I showed you how I organized my fabric stash and now I thought I’d show you how I organize my patterns and sewing books.
Most of the patterns I make and choose to keep are for historic clothing. I choose to keep them so that I can use them as a reference for future garments or so I can reuse them as is. A lot of these are garments that I’ve made for myself, but some are also patterns I’ve made for work. Probably 85% of the patterns I keep are historic or vintage. And probably 90% of my patterns are self-made. (I really like having self-made patterns–I find it easier to see what’s going on when there is only one size on the pattern, no seam allowance included.) Some of the envelopes contain vintage and modern commercial patterns for which I’ve traced off my size for the given garment pieces, sometimes making changes to them as well. At that point, I choose to keep those pattern pieces separate from an original purchased pattern.
Given these factors, I choose to organize my patterns by historic period. I use the post-it notes so I can easily change which folder the label is on. Purchased patterns (of which I only own very few) are stored separately, because there are so few of them.
Each self-made pattern is folded and put into a manilla or recycled envelope. I label the front of each envelope with:
- the month and year I made the pattern
- the name of the garment
- other pertinent information: such as the measurements the garment is made for, whether a mockup of the garment is also in the envelope, and an image or drawing of the garment if possible, etc.
Each section is also organized chronologically.
At this point, I’ve maxed out the number of patterns I can fit in this one basket, so I’m trying to decide what categories of patterns can be stored somewhere else, and where that somewhere else is… Someday when I have a sewing room I hope to change these over to a filing cabinet.
As for my books, I keep all of my personal books at home and bring them into work only on an as-needed basis. I do this for two reasons: first, that I’m very protective of all books that I own and want them to stay in the best condition possible; and second, that I enjoy seeing these books regularly.
The books are organized by the type of information they contain, then chronologically, if possible. The binders peeking up from the bottom shelf on the left are all full of notes and samples and other construction-related information. The books on the bottom right are other things including a binder of cooking recipes, wedding research, knitting books, and my Janet Arnold books.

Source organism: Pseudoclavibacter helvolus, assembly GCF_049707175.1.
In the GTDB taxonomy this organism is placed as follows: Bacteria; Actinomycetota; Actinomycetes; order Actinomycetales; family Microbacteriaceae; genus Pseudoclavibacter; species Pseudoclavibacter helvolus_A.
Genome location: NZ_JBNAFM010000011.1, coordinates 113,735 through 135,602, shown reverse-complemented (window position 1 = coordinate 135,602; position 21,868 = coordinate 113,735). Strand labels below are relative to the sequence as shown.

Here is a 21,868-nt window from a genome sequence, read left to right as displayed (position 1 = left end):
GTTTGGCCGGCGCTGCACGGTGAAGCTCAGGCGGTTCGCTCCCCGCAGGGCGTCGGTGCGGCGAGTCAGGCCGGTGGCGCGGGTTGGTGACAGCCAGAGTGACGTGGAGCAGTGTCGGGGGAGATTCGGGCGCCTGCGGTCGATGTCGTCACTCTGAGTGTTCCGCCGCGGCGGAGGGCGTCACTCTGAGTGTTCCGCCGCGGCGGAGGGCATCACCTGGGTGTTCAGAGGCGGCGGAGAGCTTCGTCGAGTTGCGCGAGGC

How do you organize your sewing related patterns and books?
The first step in constructing my 1760s Curtain-Along jacket was to draft up the pattern from Janet Arnold (you can read more about the pattern I chose in my Initial Curtain-Along Thoughts post). In my experience, sometimes the patterns work pretty well without a lot of tweaks, but sometimes you really do need to do some serious fitting to make them work. Given that knowledge, I decided to make a mock-up of the pattern without any adjustments to see how it would fit. The measurements weren’t too far off of my own, so I didn’t think I’d run into any really awful problems.
And here are the results! I put the mock-up together matching up all of the points that were indicated in the pattern.
Initial state. It is pinned down at center front, but I haven’t made any other adjustments. Squishy is pretty close to my shape, so you can see that there are some adjustments that need to be made for the jacket to fit me.
First problem: the gap at the shoulders. You can see on the left that I’ve pinned out the excess fabric, and on the right side nothing has been pinned.
Second problem: the center back waist point is halfway up the back! I extended the center back seam above the waist so that the waist would sit lower and match the side fullness.